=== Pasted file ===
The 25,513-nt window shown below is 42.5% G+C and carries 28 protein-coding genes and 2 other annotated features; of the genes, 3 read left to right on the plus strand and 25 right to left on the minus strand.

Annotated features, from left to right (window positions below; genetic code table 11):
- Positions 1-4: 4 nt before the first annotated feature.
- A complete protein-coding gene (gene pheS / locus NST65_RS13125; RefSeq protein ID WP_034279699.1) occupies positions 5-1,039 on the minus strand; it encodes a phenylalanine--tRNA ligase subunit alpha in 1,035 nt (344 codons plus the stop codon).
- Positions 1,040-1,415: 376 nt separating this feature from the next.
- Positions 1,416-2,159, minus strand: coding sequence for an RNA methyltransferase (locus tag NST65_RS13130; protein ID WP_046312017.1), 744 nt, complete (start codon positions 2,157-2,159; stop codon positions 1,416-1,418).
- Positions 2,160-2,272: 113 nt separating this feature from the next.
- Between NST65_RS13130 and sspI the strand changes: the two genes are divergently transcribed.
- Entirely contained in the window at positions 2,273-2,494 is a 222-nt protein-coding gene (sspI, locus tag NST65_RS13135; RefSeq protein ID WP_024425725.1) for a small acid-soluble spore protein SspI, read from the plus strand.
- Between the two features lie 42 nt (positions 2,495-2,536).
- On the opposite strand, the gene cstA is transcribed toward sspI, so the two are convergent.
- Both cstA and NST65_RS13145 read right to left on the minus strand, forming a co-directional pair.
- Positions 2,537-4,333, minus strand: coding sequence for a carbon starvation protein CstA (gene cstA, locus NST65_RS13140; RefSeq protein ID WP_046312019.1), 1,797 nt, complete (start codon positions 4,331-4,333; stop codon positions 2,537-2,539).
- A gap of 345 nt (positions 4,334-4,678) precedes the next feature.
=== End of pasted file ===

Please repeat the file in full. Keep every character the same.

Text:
The 25,513-nt window shown below is 42.5% G+C and carries 28 protein-coding genes and 2 other annotated features; of the genes, 3 read left to right on the plus strand and 25 right to left on the minus strand.

Annotated features, from left to right (window positions below; genetic code table 11):
- Positions 1-4: 4 nt before the first annotated feature.
- A complete protein-coding gene (gene pheS / locus NST65_RS13125; RefSeq protein ID WP_034279699.1) occupies positions 5-1,039 on the minus strand; it encodes a phenylalanine--tRNA ligase subunit alpha in 1,035 nt (344 codons plus the stop codon).
- Positions 1,040-1,415: 376 nt separating this feature from the next.
- Positions 1,416-2,159, minus strand: coding sequence for an RNA methyltransferase (locus tag NST65_RS13130; protein ID WP_046312017.1), 744 nt, complete (start codon positions 2,157-2,159; stop codon positions 1,416-1,418).
- Positions 2,160-2,272: 113 nt separating this feature from the next.
- Between NST65_RS13130 and sspI the strand changes: the two genes are divergently transcribed.
- Entirely contained in the window at positions 2,273-2,494 is a 222-nt protein-coding gene (sspI, locus tag NST65_RS13135; RefSeq protein ID WP_024425725.1) for a small acid-soluble spore protein SspI, read from the plus strand.
- Between the two features lie 42 nt (positions 2,495-2,536).
- On the opposite strand, the gene cstA is transcribed toward sspI, so the two are convergent.
- Both cstA and NST65_RS13145 read right to left on the minus strand, forming a co-directional pair.
- Positions 2,537-4,333, minus strand: coding sequence for a carbon starvation protein CstA (gene cstA, locus NST65_RS13140; RefSeq protein ID WP_046312019.1), 1,797 nt, complete (start codon positions 4,331-4,333; stop codon positions 2,537-2,539).
- A gap of 345 nt (positions 4,334-4,678) precedes the next feature.